Hemant Mishra/Mint
Hemant Mishra/Mint

Is India about to turn fascist?

Indian voters are too sophisticated for such alarmism and will vote based on the genuine issues of the day

As the prospect of an election victory for the Narendra Modi-led Bharatiya Janata Party (BJP) appears increasingly likely—at least if one believes pre-election opinion polls and the sense on the street—political opponents and critics have sharpened their attacks on the putative Prime Minister of India in-waiting.

Attacks on Modi, if one sieves them, distil down into two principal arguments: that he’s a bigoted Hindu chauvinist, and he harbours authoritarian instincts which bode ill for India’s democracy in the event that he wins the election.

On the first, the principal piece of evidence brought to bear by Modi’s critics is, of course, the events of 2002 in Gujarat. At this juncture, 12 years after the events and with a Supreme Court-anointed clean bill of health in the bag, most Indians have made up their minds on his culpability—political, moral, or otherwise—for what he did, or did not do.

There appears to be a sharp divide on the salience of 2002 for the current election. According both to formal surveys and to informal conversations, the issues animating voters are corruption, governance, and the state of the economy; on all of these, the incumbent Congress-led government stands on a sticky wicket, and many voters seem to believe that a Modi-led BJP will do better on all counts.

Yet, for the commenting class—both writers on the Left in India, and many foreigners observing this election from perches in New York, London, and elsewhere—the burning issue remains the ghost of 2002. For those who are convinced that Modi is guilty of something—perhaps of not doing enough—no legal exoneration is going to be satisfactory.

Still, with the niggling fact that India’s democratic institutions have cleared Modi, it proves convenient for some critics to change tacks, and find other pieces of evidence for Modi’s alleged bigotry and presumed Hindu fundamentalist agenda: which brings us to the manufactured topi controversy, an issue, which like Banquo’s ghost, refused to leave the table when asked politely.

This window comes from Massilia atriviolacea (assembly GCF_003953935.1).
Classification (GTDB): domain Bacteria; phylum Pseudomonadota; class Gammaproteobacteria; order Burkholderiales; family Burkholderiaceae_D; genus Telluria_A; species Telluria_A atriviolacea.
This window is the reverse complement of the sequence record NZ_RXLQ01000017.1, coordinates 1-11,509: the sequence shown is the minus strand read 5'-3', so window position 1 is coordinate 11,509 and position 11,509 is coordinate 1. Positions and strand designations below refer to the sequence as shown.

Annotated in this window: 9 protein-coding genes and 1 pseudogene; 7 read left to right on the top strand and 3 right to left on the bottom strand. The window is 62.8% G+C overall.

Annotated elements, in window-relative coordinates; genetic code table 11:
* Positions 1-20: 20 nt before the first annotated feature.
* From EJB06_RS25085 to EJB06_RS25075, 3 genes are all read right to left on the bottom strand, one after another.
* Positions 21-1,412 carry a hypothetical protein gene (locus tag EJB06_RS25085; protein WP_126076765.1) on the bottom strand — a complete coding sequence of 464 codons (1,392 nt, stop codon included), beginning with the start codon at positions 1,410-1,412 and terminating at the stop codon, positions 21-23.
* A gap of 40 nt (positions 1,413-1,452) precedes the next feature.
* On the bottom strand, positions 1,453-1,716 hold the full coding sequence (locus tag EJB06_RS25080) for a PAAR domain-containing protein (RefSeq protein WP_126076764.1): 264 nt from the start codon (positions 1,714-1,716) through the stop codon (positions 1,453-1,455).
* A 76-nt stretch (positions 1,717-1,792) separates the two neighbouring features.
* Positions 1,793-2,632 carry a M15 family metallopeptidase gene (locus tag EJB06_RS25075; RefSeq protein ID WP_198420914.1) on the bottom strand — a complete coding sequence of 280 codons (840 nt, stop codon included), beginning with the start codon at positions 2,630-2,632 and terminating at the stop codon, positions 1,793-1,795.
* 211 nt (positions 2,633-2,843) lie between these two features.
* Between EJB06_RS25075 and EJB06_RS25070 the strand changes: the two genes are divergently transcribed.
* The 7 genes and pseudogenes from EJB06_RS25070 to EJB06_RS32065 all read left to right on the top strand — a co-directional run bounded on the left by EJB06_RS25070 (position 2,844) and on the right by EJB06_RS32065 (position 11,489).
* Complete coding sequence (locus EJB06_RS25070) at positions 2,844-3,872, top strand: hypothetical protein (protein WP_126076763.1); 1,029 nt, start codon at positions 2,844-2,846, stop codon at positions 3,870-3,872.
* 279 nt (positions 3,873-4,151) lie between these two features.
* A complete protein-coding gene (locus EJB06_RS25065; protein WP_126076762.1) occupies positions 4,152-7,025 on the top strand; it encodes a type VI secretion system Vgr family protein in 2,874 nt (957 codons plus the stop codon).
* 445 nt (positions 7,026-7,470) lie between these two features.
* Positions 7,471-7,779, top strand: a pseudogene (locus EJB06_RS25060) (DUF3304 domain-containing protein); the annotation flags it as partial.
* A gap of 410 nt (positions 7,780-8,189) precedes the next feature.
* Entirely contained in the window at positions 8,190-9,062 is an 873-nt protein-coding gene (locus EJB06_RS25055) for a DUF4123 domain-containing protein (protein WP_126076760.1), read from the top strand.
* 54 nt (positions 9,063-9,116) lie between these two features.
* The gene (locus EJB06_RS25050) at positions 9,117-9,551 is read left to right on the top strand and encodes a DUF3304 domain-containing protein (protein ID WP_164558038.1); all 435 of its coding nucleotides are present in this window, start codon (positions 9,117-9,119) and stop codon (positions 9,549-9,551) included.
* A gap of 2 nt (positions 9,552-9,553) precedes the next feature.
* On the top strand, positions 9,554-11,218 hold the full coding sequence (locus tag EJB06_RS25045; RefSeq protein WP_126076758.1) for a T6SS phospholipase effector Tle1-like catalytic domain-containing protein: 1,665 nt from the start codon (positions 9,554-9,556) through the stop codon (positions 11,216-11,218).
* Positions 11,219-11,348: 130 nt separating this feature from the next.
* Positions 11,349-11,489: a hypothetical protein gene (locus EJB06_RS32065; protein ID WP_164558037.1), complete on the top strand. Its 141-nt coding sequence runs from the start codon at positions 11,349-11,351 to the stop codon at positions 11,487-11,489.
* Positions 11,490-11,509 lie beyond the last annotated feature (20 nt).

Even the normally sensible The Economist newspaper cited Modi’s refusal to wear a Muslim skull cap, when offered one, as evidence of his unsuitability to be India’s Prime Minister. Our friends on St. James’s Street might do well to watch this past weekend’s appearance by their bête noire on Aap ki Adalat. When asked about the topi affair, Modi quite sensibly replied that he had little interest in a staged photo opportunity wearing a skull cup, and that he would rather work for the betterment of all Indians—including Muslims—than engage in meaningless tokenism.

Critics who flog the topi issue might also do well to ponder the ethics of politicians, such as Uttar Pradesh’s chief minister Akhilesh Yadav, who will happily don a skull cap one day and the next will cynically exploit communal tensions within his state for electoral gain.

How about the second claim, that a vote for Modi is, in effect, a vote for a saffron brand of fascism? Critics of this ilk, and they are the more hysterical of the lot, turn, invariably, to Weimar Germany as a point of reference, raising the spectre of Adolf Hitler’s rise to power in 1933 as emblematic of what will befall India in the event that Modi ascends to the prime minister’s chair.

This is both tendentious and meretricious.

India today is very different from Germany in 1933. India has been democratic—apart from the interregnum of Indira Gandhi’s Emergency—for the past 67 years. Germany was a fledgling democracy when Hitler came to power, barely 15 years after the dissolution of the German empire. Germany, too, was in the grips of the economic crisis of hyperinflation, which wiped out the savings of the middle class and thus radicalized them.

While India’s economy today is certainly in the doldrums, it would be risible to suggest that we have lived through a crisis anywhere approaching that which paved the way for Hitler’s ascent.

A more apt comparison, indeed, is the Emergency, a constitutional coup validated by pliant institutions of the state that Indira Gandhi had bent to her will, but even this does not really support the alarmist scenario. If we accept for the sake of argument that Modi harbours aspirations to would-be dictatorship, as evidenced, say, by his autocratic style in Gujarat, exactly how is he going to repeat Gandhi’s trick of subverting Indian democracy? She presided over a Congress party, in thrall to her, that was all but hegemonic, and she commanded a parliamentary majority.

The febrile fantasies of Modi’s most fervid detractors may conjure conspiracy theories in which he manages to repeat Gandhi’s feat, but none of them explain quite how he is likely to accomplish this when hemmed in by coalition partners, recalcitrant senior leaders within his own party, and a civil society which is infinitely more vibrant than in 1975.

The good news is that Indian voters are too sophisticated for such sophistry and alarmism, and will decide for whom to cast their vote based on the genuine issues of the day—corruption, governance, and the economy. We shall await their verdict in a month’s time.

Vivek Dehejia is a professor of economics at Carleton University in Ottawa, Canada.

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